At this point, the road soars, and dips, and turns left and right in a never-ending ribbon across the Muir Woods (reservation required to visit). Viewpoints and turnouts (no parking any time) abound, but you want to be mindful of cyclists and slower traffic. Also, the elevated part of the California 1 presented me with so many turnarounds that, even if I was driving I got a little car-sick myself: I was quite looking forward to be done with this portion and reach the Golden Gate.
A couple miles on the 101-S lead you to the Alexander Ave. exit, to pursue the panoramic loop for the Golden Gate. My cousin, who lives in San Francisco, recommended Battery Spencer as the best point of view, and it sure did not disappoint. On my way there, I could not keep myself from pulling over at most viewpoints. Taking photos of the Golden Gate Bridge is pretty much like eating nachos: you can never stop – always another one and then you’re done. And another one. And another one.
Battery Spencer was reassuringly busy, but not crowded. Not only you get amazing views on the Golden Gate Bridge, but also on the City itself.
And then of course, the Bridge itself. Soaked in the golden light as the winter sunset slowly approached.
As much as I consider myself one of the greatest fans of “this other Eden… demi-paradise… this precious stone… set in the silver sea of this earth, this ground… this Los Angeles” [L.A. Story], I must admit we have nothing like this. The bridges of San Francisco, the Golden Gate Bridge and the Bay Bridge, are monumental. They are gigantic. Immanuel Kant would call them sublime, in the romantic understanding of the word: they transcend our senses, our capacity to apprehend them and size them. Those bridges make me very proud about human beings and about the challenges we can face and conquer. As a person who lived in Paris for three years, the bridges of San Francisco put me in an Eiffel Tower state of mind.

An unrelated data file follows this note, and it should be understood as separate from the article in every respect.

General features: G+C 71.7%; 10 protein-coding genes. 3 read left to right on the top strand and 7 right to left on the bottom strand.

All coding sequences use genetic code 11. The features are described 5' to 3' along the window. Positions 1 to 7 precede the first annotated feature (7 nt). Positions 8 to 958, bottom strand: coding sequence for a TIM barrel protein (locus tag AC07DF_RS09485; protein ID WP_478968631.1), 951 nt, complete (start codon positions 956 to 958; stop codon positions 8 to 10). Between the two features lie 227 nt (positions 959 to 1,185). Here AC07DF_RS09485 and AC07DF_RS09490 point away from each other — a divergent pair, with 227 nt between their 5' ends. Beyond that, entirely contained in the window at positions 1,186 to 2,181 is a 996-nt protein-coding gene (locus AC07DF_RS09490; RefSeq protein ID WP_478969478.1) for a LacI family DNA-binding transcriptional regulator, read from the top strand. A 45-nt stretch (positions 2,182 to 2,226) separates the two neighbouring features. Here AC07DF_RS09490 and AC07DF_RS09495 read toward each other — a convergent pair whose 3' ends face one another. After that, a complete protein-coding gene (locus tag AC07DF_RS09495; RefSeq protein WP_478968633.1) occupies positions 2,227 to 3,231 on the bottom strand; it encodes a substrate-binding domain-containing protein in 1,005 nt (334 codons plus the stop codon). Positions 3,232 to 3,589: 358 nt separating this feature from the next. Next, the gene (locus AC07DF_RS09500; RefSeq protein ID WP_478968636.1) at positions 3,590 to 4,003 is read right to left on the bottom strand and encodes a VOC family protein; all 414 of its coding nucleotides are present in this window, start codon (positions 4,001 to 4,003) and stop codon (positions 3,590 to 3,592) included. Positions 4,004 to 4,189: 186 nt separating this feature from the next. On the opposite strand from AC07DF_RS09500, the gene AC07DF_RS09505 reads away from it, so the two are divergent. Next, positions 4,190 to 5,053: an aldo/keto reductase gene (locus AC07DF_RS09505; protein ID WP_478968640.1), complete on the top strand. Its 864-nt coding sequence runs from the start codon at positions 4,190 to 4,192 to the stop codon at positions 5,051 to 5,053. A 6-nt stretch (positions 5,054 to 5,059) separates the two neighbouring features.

All good things must have an end: my wonderful drive on the California 1 from Jenner to San Francisco had ended, and it had surpassed my wildest expectations, time to get back in the Mustang and drive back to the hotel.
Oh, before we wrap it all up, how about a little gear talk for those who are interested?
I used three cameras for this drive. All details and long shots were taken with the Fujifilm X-T3 and the XF 100-400mm lens. All the shots from within the car were taken with the Fujifilm X100V – which is still my desert island camera. Oh, of course, the view of Bodega Bay was a drone shot.
All the other landscape and wide shots were taken with the new 50 megapixel medium format by Fujifilm, the GFX 50s II, paired with the lens that it was sold with, the GF 35-70. The quality that this camera delivers, together with the cropping power, is just mind blowing. Look at the detail you can preserve while cropping.
I also had an another, faster lens, the GF 80mm f1.7, but for the landscapes I encountered on the California 1 the new GF 35-70mm was just perfect. Lightweight enough to explore some trails with it and not feel weighed down, versatile, and yet able to deliver an incredible image quality. I expected nothing less from Fuji, but when I bought the GFX kit I knew I was going to add at least one “more premium” lens, which I did, and yet I had no idea how much I would actually enjoy this 35-70…
All the images you see in this blog are available as fine art prints, simple or framed, canvases and other supports. Needless to say that the medium format images yield prints that are just out of this world.